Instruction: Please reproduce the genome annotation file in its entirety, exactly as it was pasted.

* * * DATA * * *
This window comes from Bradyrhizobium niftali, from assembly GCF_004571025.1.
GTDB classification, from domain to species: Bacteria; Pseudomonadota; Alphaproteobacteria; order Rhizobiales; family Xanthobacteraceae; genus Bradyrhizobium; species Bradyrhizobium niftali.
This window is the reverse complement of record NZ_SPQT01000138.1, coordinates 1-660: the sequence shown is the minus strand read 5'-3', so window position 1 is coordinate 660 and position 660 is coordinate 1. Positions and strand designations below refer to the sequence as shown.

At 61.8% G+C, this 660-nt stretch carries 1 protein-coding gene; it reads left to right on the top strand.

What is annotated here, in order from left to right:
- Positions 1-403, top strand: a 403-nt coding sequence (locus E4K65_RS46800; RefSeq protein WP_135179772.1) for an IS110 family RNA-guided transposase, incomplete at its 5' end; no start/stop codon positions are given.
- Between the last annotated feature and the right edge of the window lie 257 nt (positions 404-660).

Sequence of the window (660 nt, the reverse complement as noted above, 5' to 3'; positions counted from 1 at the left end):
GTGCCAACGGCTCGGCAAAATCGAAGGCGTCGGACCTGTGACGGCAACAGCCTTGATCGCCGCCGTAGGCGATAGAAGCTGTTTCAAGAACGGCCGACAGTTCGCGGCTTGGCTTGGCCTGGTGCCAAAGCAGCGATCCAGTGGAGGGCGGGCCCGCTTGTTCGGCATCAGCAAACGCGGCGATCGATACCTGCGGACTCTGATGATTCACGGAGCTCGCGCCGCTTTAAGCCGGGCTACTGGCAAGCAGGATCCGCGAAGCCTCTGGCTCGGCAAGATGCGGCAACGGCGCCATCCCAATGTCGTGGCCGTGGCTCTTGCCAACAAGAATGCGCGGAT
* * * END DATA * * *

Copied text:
This window comes from Bradyrhizobium niftali, from assembly GCF_004571025.1.
GTDB classification, from domain to species: Bacteria; Pseudomonadota; Alphaproteobacteria; order Rhizobiales; family Xanthobacteraceae; genus Bradyrhizobium; species Bradyrhizobium niftali.
This window is the reverse complement of record NZ_SPQT01000138.1, coordinates 1-660: the sequence shown is the minus strand read 5'-3', so window position 1 is coordinate 660 and position 660 is coordinate 1. Positions and strand designations below refer to the sequence as shown.

At 61.8% G+C, this 660-nt stretch carries 1 protein-coding gene; it reads left to right on the top strand.

What is annotated here, in order from left to right:
- Positions 1-403, top strand: a 403-nt coding sequence (locus E4K65_RS46800; RefSeq protein WP_135179772.1) for an IS110 family RNA-guided transposase, incomplete at its 5' end; no start/stop codon positions are given.
- Between the last annotated feature and the right edge of the window lie 257 nt (positions 404-660).

Sequence of the window (660 nt, the reverse complement as noted above, 5' to 3'; positions counted from 1 at the left end):
GTGCCAACGGCTCGGCAAAATCGAAGGCGTCGGACCTGTGACGGCAACAGCCTTGATCGCCGCCGTAGGCGATAGAAGCTGTTTCAAGAACGGCCGACAGTTCGCGGCTTGGCTTGGCCTGGTGCCAAAGCAGCGATCCAGTGGAGGGCGGGCCCGCTTGTTCGGCATCAGCAAACGCGGCGATCGATACCTGCGGACTCTGATGATTCACGGAGCTCGCGCCGCTTTAAGCCGGGCTACTGGCAAGCAGGATCCGCGAAGCCTCTGGCTCGGCAAGATGCGGCAACGGCGCCATCCCAATGTCGTGGCCGTGGCTCTTGCCAACAAGAATGCGCGGAT